The Tazaungdaing Festival (also known as the Festival of Lights), held on the full moon day of Tazaungmone, the eighth month of the Myanmar calendar, is celebrated as a national holiday in Myanmar and marks the end of the rainy season. It also marks the beginning of the Kathina (Kahtein in Myanmar language) season, during which monks are offered new robes and alms.
The festival’s origins predate the introduction of Buddhism to Myanmar, and are believed to stem from the Kattika festival, which honors the guardian planets in Indian astrology.
Robe-weaving competitions to weave special yellow monk robes called matho thingan are also held throughout the country, most notably in Yangon’s Shwedagon Pagoda. During these competitions, held for two consecutive nights (the night preceding and the night of the full moon), contestants work nonstop from night until dawn to weave these garments.
In many parts of Myanmar, hot air balloons lit with candles, are released to celebrate the full moon day. The balloons are released as an offering to the Sulamani cetiya in Tavitisma, a heaven in Buddhist cosmology and home of the devas, or as a way to drive away evil spirits. Among Tazaungdaing festivals, Taunggyi’s hot-air balloons and firework-launching competition is the most prominent festival. The origin of Taunggyi’s hot-air balloons contest dates back to 1894, when the British first held hot air balloon competitions in Taunggyi, soon after the annexation of Upper Myanmar.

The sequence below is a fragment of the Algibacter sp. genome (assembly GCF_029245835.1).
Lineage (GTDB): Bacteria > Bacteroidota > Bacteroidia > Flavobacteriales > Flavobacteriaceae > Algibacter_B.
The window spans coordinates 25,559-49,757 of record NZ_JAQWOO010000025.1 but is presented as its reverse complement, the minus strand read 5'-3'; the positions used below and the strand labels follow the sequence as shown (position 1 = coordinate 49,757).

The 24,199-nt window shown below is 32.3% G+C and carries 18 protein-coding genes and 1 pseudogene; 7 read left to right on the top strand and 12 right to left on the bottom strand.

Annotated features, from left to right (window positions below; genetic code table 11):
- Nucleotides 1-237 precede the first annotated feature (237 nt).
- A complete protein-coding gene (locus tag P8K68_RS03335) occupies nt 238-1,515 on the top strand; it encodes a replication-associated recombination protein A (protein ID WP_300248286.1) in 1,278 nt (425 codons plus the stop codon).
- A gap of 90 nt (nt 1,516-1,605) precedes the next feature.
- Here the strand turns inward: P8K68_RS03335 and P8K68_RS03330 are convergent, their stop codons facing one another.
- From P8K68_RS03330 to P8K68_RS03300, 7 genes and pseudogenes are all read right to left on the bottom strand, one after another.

Alms-giving and charity, both religious and secular, including satuditha feasts, are also commonly undertaken during this festival, as a means of merit-making. Others return home to pay homage to elders and visit pagodas. Many concerts and other secular festivities, such as live performances of traditional dramas like the Yama Zatdaw, are also held between Thadingyut (the end of the Buddhist lent) and Tazaungdaing.
In Myanmar tradition, during the full moon day of Tazaungmone, Myanmar families pick Siamese cassia buds and prepare it in a salad called mezali phu thoke or in a soup. On this night, young men celebrate a custom called “kyimano pwe,” by practicing mischief on their neighbors, by stealing or playing tricks on them.